We left Cz and drove to Krakow. I continued in my role of navigator by charting us a path through various towns and castles on the Jura (Jurassic-era plateaus) rather than going via highway routes, which took us farther out of our way. Though it rained quite a bit, it was a fun way to see the countryside and we made excellent time-- apparently Sunday is a great day for driving in rural Poland (Travel tip!)
As per usual, my good luck ran out as soon as we got into the city-- we probably spent about an hour trying to find our apartment thanks to mis-labelled street signs. Thanks to a friendly employee at a Chinese restaurant, we found the building and unloaded.
Abbot Yid found us a nice place right across the river from Kazimierz, the old Jewish section. We wound up going there every day for the three nights we were in Krakow. Our first stop, as always, was the Tourist Center. While exiting this place and waiting for Abbot Yid to finish buying some postcards, Mama Yid and I got to have this delightful conversation with a young Israeli couple:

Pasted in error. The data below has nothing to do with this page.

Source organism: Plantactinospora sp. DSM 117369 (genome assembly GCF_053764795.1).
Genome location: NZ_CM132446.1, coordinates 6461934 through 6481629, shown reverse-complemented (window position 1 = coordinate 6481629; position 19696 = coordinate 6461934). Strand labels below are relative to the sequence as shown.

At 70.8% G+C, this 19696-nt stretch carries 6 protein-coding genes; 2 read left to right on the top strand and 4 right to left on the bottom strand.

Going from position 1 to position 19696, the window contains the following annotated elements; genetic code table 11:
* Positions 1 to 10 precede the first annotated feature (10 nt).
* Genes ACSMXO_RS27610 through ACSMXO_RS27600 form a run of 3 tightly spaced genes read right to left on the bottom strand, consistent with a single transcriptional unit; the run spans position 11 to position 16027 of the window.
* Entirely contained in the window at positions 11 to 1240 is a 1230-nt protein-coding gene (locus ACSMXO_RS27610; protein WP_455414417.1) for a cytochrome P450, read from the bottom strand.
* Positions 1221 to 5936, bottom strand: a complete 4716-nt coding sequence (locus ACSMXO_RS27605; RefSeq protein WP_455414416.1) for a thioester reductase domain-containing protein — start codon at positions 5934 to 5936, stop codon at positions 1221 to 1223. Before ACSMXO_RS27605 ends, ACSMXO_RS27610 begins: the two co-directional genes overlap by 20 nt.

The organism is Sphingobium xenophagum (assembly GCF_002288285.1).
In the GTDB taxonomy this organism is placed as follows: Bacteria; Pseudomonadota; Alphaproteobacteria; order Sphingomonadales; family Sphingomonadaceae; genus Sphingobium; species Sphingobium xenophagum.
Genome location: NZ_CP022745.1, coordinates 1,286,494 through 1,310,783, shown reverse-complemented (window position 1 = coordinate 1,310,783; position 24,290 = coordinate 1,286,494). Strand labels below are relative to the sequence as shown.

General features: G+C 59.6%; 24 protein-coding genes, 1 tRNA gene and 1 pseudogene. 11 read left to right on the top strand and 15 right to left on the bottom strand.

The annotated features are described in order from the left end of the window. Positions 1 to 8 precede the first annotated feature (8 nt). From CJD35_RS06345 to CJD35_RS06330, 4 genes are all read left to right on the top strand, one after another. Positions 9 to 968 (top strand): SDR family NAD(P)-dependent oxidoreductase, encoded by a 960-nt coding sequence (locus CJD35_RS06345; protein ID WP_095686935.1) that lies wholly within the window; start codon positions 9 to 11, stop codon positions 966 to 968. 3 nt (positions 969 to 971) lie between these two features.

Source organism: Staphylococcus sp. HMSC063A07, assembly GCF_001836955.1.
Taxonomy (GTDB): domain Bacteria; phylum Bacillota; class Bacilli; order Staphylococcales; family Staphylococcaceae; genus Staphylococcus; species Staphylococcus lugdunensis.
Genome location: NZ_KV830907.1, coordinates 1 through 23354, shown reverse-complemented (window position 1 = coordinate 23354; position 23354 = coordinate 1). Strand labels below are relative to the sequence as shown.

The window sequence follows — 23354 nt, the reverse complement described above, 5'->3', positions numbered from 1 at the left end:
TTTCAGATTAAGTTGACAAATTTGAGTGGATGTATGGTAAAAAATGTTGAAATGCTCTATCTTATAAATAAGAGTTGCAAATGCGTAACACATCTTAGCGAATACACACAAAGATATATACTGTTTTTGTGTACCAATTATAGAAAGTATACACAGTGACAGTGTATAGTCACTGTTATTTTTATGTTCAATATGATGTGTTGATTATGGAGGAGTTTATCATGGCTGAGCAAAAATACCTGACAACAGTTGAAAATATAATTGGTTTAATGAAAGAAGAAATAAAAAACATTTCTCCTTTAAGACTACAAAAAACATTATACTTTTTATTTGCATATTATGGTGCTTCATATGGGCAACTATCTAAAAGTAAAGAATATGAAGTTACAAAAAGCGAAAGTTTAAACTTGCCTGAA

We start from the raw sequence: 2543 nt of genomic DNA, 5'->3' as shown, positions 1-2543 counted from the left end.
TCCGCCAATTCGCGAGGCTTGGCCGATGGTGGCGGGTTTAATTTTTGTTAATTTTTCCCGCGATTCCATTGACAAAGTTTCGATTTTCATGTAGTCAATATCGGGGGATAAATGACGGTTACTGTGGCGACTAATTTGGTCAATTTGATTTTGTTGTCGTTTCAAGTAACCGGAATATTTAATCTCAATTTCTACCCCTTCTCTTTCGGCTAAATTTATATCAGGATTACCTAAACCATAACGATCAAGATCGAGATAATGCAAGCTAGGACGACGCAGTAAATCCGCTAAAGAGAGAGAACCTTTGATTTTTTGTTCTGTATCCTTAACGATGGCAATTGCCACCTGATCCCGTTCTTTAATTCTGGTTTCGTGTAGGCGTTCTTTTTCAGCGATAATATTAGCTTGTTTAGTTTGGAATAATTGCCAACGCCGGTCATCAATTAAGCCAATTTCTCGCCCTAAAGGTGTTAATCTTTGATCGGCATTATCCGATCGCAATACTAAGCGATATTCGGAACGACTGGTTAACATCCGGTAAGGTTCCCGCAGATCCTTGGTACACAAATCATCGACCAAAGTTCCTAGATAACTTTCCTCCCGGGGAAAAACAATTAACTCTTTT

Him: "Where are you from?"
Me: "San Francisco."
Him: (Smirking) "There's a Jewish community in San Francisco?"
He was sounding more dismissive than humorous. Already I could tell this had potential to quickly delve into jerk territory.
Me: "And where are you from?"
Me: (No duh.) "I meant, where in Israel."
Long stare while they tried to decide if our limited knowledge included geography...
Her: "I'm from the North."
Him: "I'm from the Middle."
Me: (Really? That's cool, we have cousins in Netanya, Eilat, Rehovot, and the Negev. Middle, you say? What a fun place that sounds like.)
Her: "How long are you here?"
Mama Yid: "Another few days and we'll have been here two weeks."
They were dumbfounded. "You've spent two weeks in Krakow?"
Mama Yid poked me to tell them "the story." I was reluctant since I could tell the guy wasn't going to care, but I tried to be a good sport.
"We've been all over. We started in Warsaw where my father's family was from, and we just came from Czestochowa where my mother's family was from."
I purposefully left out the cemetery story as I was close to positive they didn't care. Mama Yid said I had left out the best part and told them about the cemetery. The woman looked slightly interested but the man seemed bored.
Him: "And next, are you going to Israel?"
I had known this was coming. Just like with the nun, I put out a big smile. "Not this trip."
He frowned. "What a shame. All this way and Israel is only three hours away. Have you been to Israel before?"